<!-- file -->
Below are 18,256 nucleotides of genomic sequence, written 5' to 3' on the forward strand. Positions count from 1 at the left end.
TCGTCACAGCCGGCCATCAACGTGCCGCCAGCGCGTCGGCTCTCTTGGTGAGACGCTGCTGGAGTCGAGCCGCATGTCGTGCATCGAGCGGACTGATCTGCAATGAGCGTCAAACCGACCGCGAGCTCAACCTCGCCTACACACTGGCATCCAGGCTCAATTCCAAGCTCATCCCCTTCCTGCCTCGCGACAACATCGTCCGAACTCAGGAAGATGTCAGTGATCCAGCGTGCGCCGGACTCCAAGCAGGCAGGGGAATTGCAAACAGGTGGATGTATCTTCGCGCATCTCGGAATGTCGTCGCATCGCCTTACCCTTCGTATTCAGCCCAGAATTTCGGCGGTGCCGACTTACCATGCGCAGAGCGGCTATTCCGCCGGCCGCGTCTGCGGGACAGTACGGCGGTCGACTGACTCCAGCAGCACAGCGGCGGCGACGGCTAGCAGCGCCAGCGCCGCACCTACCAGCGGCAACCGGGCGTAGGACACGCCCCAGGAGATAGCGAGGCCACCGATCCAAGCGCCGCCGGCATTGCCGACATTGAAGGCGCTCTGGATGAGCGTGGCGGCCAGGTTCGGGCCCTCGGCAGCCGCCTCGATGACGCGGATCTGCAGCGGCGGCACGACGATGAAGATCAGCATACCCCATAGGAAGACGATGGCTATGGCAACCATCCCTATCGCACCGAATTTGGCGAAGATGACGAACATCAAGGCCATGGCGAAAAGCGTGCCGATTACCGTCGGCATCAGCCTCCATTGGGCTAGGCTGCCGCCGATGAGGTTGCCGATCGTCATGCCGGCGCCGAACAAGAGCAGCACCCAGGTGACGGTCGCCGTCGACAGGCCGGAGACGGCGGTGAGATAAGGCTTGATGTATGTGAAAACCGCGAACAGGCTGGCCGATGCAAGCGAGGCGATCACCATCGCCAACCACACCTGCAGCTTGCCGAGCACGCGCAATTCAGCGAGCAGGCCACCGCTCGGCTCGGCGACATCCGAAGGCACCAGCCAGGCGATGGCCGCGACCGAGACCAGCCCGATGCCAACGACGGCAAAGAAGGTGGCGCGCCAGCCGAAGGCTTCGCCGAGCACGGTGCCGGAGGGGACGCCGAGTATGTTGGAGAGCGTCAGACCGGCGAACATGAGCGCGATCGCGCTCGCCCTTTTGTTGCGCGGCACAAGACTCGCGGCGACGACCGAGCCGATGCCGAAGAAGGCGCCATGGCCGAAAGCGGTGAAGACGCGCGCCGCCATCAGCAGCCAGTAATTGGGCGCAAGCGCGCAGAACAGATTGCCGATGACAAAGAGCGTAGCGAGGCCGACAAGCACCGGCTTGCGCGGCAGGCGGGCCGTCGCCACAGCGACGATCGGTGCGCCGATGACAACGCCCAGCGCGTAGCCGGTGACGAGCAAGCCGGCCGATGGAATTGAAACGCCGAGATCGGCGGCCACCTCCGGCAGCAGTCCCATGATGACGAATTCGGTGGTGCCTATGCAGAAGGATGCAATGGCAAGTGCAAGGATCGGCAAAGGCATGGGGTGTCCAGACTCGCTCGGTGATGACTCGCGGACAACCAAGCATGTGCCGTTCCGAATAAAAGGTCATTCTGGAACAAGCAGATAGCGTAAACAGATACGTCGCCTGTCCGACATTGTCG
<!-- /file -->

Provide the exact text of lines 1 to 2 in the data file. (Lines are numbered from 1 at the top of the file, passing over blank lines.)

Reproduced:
Below are 18,256 nucleotides of genomic sequence, written 5' to 3' on the forward strand. Positions count from 1 at the left end.
TCGTCACAGCCGGCCATCAACGTGCCGCCAGCGCGTCGGCTCTCTTGGTGAGACGCTGCTGGAGTCGAGCCGCATGTCGTGCATCGAGCGGACTGATCTGCAATGAGCGTCAAACCGACCGCGAGCTCAACCTCGCCTACACACTGGCATCCAGGCTCAATTCCAAGCTCATCCCCTTCCTGCCTCGCGACAACATCGTCCGAACTCAGGAAGATGTCAGTGATCCAGCGTGCGCCGGACTCCAAGCAGGCAGGGGAATTGCAAACAGGTGGATGTATCTTCGCGCATCTCGGAATGTCGTCGCATCGCCTTACCCTTCGTATTCAGCCCAGAATTTCGGCGGTGCCGACTTACCATGCGCAGAGCGGCTATTCCGCCGGCCGCGTCTGCGGGACAGTACGGCGGTCGACTGACTCCAGCAGCACAGCGGCGGCGACGGCTAGCAGCGCCAGCGCCGCACCTACCAGCGGCAACCGGGCGTAGGACACGCCCCAGGAGATAGCGAGGCCACCGATCCAAGCGCCGCCGGCATTGCCGACATTGAAGGCGCTCTGGATGAGCGTGGCGGCCAGGTTCGGGCCCTCGGCAGCCGCCTCGATGACGCGGATCTGCAGCGGCGGCACGACGATGAAGATCAGCATACCCCATAGGAAGACGATGGCTATGGCAACCATCCCTATCGCACCGAATTTGGCGAAGATGACGAACATCAAGGCCATGGCGAAAAGCGTGCCGATTACCGTCGGCATCAGCCTCCATTGGGCTAGGCTGCCGCCGATGAGGTTGCCGATCGTCATGCCGGCGCCGAACAAGAGCAGCACCCAGGTGACGGTCGCCGTCGACAGGCCGGAGACGGCGGTGAGATAAGGCTTGATGTATGTGAAAACCGCGAACAGGCTGGCCGATGCAAGCGAGGCGATCACCATCGCCAACCACACCTGCAGCTTGCCGAGCACGCGCAATTCAGCGAGCAGGCCACCGCTCGGCTCGGCGACATCCGAAGGCACCAGCCAGGCGATGGCCGCGACCGAGACCAGCCCGATGCCAACGACGGCAAAGAAGGTGGCGCGCCAGCCGAAGGCTTCGCCGAGCACGGTGCCGGAGGGGACGCCGAGTATGTTGGAGAGCGTCAGACCGGCGAACATGAGCGCGATCGCGCTCGCCCTTTTGTTGCGCGGCACAAGACTCGCGGCGACGACCGAGCCGATGCCGAAGAAGGCGCCATGGCCGAAAGCGGTGAAGACGCGCGCCGCCATCAGCAGCCAGTAATTGGGCGCAAGCGCGCAGAACAGATTGCCGATGACAAAGAGCGTAGCGAGGCCGACAAGCACCGGCTTGCGCGGCAGGCGGGCCGTCGCCACAGCGACGATCGGTGCGCCGATGACAACGCCCAGCGCGTAGCCGGTGACGAGCAAGCCGGCCGATGGAATTGAAACGCCGAGATCGGCGGCCACCTCCGGCAGCAGTCCCATGATGACGAATTCGGTGGTGCCTATGCAGAAGGATGCAATGGCAAGTGCAAGGATCGGCAAAGGCATGGGGTGTCCAGACTCGCTCGGTGATGACTCGCGGACAACCAAGCATGTGCCGTTCCGAATAAAAGGTCATTCTGGAACAAGCAGATAGCGTAAACAGATACGTCGCCTGTCCGACATTGTCG